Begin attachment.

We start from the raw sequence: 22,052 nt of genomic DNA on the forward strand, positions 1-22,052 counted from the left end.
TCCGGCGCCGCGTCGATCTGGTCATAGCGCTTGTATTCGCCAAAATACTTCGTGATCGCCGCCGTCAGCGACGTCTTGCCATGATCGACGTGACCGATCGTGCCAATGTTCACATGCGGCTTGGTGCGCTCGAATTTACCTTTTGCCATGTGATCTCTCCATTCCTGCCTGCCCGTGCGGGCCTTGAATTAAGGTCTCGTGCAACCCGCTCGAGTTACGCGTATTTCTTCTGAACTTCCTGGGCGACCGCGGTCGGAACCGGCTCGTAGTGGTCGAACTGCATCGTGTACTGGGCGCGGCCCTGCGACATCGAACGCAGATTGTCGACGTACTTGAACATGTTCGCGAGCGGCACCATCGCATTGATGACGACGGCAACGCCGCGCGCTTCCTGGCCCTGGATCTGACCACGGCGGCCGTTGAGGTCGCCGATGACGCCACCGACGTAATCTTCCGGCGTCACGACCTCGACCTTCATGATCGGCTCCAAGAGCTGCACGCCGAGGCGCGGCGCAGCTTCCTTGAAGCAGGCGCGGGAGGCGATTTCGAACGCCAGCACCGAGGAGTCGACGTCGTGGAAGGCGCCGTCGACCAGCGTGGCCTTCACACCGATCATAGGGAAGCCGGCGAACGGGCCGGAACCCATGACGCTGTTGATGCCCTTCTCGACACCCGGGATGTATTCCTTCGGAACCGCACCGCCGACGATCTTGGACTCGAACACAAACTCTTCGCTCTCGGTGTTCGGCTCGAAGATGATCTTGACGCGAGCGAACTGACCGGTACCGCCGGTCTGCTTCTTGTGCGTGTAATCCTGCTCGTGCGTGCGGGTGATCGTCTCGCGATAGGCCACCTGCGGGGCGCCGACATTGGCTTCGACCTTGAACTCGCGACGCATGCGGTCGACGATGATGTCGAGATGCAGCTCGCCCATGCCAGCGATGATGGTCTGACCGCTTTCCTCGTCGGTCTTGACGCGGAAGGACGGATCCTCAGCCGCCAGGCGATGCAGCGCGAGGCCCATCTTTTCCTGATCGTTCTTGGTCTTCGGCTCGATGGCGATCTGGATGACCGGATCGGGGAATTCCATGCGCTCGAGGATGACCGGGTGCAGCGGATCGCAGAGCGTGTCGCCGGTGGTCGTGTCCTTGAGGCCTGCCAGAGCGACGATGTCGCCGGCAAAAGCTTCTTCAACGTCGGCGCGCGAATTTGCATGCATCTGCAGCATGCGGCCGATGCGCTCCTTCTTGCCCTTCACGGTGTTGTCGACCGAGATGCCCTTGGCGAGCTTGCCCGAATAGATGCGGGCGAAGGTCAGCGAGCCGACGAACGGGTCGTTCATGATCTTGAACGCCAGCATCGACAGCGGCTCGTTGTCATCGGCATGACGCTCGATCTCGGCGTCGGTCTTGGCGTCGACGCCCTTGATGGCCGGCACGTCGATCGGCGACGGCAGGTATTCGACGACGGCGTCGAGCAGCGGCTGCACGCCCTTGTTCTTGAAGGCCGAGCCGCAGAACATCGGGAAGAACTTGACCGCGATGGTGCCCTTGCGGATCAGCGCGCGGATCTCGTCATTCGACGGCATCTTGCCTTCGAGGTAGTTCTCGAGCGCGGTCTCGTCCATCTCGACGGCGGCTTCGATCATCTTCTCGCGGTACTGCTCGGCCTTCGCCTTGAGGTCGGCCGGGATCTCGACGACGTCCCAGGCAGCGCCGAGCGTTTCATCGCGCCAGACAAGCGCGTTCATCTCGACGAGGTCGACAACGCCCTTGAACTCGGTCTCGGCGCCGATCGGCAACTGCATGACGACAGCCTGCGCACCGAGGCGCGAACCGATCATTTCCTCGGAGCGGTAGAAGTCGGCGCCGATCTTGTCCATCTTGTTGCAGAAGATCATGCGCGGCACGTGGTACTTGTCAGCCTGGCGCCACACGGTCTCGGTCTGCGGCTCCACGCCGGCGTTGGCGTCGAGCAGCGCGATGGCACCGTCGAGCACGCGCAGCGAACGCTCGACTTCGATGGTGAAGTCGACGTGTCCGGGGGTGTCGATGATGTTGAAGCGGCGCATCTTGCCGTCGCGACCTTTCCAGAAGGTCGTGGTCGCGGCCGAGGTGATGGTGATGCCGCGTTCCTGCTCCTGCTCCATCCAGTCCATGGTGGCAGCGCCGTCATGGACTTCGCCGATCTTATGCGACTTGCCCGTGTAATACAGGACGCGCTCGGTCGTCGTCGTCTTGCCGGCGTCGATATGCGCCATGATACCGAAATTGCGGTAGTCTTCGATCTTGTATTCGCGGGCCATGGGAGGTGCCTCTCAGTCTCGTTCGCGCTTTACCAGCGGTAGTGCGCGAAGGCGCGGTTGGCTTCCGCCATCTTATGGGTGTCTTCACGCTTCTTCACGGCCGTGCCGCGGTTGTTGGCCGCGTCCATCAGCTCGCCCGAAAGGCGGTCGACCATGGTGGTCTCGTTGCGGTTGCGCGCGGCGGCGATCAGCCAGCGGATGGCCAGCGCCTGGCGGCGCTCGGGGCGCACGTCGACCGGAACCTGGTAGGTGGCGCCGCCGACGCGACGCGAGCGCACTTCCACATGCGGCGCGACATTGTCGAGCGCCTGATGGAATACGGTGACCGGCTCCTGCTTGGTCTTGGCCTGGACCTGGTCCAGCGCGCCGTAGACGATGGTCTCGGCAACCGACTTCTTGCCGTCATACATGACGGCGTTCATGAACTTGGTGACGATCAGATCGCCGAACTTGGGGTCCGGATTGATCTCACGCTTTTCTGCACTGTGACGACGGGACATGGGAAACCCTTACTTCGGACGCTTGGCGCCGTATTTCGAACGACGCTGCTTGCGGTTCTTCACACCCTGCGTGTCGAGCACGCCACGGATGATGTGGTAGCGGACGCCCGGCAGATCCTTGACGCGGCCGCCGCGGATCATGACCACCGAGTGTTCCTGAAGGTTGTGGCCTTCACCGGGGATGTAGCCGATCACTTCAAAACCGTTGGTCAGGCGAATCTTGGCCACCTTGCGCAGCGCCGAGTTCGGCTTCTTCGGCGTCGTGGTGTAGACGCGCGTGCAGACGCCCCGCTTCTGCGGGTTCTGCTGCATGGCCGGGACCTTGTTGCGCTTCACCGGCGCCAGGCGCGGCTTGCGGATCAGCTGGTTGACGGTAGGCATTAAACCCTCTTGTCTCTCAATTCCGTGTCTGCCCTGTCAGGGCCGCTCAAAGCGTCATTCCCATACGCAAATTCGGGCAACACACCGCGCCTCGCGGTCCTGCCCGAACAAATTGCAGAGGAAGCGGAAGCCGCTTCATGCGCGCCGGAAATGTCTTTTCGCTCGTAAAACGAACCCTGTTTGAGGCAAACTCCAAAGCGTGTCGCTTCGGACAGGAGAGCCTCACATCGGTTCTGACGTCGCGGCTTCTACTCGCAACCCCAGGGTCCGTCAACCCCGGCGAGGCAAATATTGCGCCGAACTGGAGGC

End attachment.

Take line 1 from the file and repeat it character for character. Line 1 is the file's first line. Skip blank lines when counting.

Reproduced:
We start from the raw sequence: 22,052 nt of genomic DNA on the forward strand, positions 1-22,052 counted from the left end.